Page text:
23. American business leaders wanted to trade with Japan, would benefit the US • Japanese rulers had closed Japan to trade with the West, afraid contact would destroy their culture • Japan only traded with China and the Dutch • 1852, under pressure from Congress Millard Fillmore sent Commodore Perry to Japan

  24. The purpose of the expedition was to establish a coaling station in Japan and discuss treatment of shipwrecked sailors washing ashore in Japan • Fillmore sent Perry but Franklin Pierce was the president when Perry arrived in Japan • Perry arrived in Japan July 8, 1853 • Four US warships steamed into Yedo Bay

  25. The Japanese had not ever seen steamships • Were intimidated by US military technology

  26. Japanese Response to the Perry Expedition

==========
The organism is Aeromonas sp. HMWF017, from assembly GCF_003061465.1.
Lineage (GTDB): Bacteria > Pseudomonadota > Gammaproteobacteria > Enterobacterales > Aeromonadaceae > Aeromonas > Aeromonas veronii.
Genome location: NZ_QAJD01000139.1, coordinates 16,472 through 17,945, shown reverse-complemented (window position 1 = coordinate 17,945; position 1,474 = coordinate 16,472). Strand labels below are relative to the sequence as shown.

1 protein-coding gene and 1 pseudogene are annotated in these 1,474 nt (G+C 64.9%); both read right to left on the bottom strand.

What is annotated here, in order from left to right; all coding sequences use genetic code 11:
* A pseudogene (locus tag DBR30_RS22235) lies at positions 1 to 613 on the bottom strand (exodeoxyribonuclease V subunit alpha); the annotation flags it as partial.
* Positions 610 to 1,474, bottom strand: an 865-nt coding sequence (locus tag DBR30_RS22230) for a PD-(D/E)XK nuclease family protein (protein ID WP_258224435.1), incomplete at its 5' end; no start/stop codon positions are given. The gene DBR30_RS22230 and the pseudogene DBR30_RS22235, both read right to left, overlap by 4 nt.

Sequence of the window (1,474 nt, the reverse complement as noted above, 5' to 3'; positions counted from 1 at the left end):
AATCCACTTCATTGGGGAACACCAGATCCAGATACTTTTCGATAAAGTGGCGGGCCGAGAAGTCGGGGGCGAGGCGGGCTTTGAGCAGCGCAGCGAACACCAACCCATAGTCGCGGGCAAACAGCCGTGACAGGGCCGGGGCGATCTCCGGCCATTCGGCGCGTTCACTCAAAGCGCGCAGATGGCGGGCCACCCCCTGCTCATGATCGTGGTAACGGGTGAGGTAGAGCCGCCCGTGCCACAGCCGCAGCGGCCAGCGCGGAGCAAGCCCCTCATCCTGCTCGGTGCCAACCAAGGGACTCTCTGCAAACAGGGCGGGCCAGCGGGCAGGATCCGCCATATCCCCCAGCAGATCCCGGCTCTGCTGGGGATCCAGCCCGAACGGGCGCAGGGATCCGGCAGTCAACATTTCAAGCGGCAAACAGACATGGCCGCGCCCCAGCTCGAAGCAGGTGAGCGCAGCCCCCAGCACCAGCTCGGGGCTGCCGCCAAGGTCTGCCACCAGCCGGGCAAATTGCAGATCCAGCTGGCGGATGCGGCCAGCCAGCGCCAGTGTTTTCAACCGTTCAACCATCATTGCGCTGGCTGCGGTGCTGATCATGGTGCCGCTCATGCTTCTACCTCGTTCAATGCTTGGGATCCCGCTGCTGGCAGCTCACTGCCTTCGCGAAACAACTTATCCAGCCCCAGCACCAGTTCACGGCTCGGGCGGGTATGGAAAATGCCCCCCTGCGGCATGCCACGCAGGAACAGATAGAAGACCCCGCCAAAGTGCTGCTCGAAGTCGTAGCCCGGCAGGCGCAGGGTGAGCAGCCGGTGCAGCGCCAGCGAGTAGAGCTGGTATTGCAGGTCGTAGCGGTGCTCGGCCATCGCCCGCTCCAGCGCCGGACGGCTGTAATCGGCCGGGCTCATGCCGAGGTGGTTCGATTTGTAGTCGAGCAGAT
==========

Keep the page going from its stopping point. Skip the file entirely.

27. Japan began to make internal changes • They could not compete with modern Western technology and weapons • Signed a treaty on March 31, 1854 with the US • America’s use of force, impacted Japan • Began to remake Japanese society • Westernize Japan • By the 1890s Japan had a strong navy and had begun to build an empire in Asia

  28. Hawaii and American Settlers

  29. As trade with Asia grew the US became interested in Hawaii • Trade ships travelled from the US to China, made stops in Hawaii to take on provisions • 1820 an American missionary group from New England settled in Hawaii • American whaling ships used Hawaii as a base • The settlers built sugarcane plantations

  30. 1872, Hawaii experienced a recession • The US feared France or Great Britain would give aid to Hawaii • The US ratified a treaty with Hawaii in 1875, no tariff on sugar, when the treaty came up for renewal the Senate insisted Hawaiians give the US the rights to a naval base at Pearl Harbor